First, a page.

On the compressional rheology of fresh faeces: Evidence for improving community scale sanitation through localised dewatering.
Non-sewered sanitation is currently dependant upon pit latrine emptying, the safety of which is compromised by the high costs of faecal sludge transport to centralised treatment facilities. Transport in turn is hindered by the complex rheology of pit latrine sludge. This study therefore characterised the compressional rheology of fresh faeces and modelled the implications for passive (gravity) or mechanical (forced) solid/liquid separation. This informs on the viability of decentralising dewatering for more efficient volume reduction and improving the economics of transportation. The gel point (ϕg
) is the solids concentration where the material has a networked structure and signifies the point when mechanical intervention is required for further solid-liquid separation. For fresh faeces, ϕg
ranged between 6.3 and 15.6% total solids (TS) concentration. This is significantly higher than the ϕg
observed for wastewater sludge at centralised facilities, and it implies that passive gravity driven processes can suffice to improve localised dewatering. The kinetics of passive sedimentation of faecal material were modelled and illustrate thickening from 3 to 10% TS concentration in <0.5 h. This highlights that early intervention to thicken faeces while fresh can improve solid/liquid separation efficiency. Filtration of fresh faeces was characterised by lengthy cake filtration times and comparably short compression times, more similar to mineral slurries than to wastewater sludge. Consequently, fresh faeces presented improved dewatering characteristics, supporting higher final cake solids concentrations and improved dewatering kinetics. By complementing thickening with 300 kPa filtration, a 1.4 cm thick 25% TS product could be achieved in <24 h. Investigation of matrix properties highlighted that increased conductivity (e.g. exposure to urine) negatively influenced dewaterability, an effect which could be mitigated by introducing solid-liquid separation earlier. The thermodynamically favourable compressional rheology of fresh faeces has identified that focussing on localised dewatering could radically improve the economics of faecal sludge management, primarily through reducing transport costs.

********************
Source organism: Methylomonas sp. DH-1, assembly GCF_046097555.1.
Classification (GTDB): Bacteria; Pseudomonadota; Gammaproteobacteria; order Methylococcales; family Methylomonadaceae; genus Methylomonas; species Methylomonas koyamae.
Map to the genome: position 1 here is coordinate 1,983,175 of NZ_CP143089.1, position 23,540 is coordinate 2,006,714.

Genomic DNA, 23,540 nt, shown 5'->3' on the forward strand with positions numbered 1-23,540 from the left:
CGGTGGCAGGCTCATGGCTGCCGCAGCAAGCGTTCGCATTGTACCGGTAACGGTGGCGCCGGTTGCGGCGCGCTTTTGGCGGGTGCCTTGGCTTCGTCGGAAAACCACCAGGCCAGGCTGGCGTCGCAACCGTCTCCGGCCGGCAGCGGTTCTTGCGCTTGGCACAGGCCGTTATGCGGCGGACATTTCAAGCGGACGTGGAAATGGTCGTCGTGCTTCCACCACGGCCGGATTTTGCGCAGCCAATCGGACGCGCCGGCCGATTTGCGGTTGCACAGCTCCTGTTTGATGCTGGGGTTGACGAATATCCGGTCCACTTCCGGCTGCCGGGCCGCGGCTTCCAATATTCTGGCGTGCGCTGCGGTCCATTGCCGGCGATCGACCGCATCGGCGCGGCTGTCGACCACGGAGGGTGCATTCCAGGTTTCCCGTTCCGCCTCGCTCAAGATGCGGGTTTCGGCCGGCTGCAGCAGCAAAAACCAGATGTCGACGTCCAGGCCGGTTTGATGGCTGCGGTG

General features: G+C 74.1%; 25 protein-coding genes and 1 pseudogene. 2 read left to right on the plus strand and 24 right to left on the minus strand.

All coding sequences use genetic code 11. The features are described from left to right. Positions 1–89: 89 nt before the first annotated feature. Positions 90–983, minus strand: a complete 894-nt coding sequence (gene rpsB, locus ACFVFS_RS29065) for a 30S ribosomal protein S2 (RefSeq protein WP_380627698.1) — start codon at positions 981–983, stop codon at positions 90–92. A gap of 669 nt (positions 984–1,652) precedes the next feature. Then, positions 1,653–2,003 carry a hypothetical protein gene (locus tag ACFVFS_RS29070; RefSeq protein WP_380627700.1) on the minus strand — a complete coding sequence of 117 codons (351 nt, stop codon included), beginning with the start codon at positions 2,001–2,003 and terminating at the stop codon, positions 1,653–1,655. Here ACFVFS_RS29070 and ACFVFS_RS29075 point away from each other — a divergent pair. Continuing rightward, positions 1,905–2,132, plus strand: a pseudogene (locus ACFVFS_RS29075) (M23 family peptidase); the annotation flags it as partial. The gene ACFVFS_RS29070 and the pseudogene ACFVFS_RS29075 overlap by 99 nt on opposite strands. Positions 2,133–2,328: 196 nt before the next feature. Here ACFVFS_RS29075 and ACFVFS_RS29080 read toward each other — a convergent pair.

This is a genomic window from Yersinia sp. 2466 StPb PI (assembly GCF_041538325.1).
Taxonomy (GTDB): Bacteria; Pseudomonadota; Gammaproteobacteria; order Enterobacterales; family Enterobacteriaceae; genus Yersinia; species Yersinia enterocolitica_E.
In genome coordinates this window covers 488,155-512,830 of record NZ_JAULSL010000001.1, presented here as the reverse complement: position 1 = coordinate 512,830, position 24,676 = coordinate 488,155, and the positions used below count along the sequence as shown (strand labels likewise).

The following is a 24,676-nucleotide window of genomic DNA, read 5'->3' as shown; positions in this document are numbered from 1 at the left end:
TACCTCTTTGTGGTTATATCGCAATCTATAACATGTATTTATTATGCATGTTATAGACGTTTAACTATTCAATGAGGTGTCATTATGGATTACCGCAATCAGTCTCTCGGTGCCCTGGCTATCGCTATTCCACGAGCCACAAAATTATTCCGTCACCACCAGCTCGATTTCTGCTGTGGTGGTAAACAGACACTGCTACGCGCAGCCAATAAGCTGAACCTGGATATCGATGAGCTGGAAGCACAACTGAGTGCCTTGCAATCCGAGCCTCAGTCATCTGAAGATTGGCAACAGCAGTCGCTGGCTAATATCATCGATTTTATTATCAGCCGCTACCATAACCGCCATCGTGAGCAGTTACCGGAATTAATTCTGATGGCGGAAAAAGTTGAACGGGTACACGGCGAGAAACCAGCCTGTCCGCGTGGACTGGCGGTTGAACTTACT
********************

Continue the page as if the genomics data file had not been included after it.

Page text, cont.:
Mercer, E; Usher, SP; McAdam, EJ; Stoner, B; Bajón-Fernández, Y
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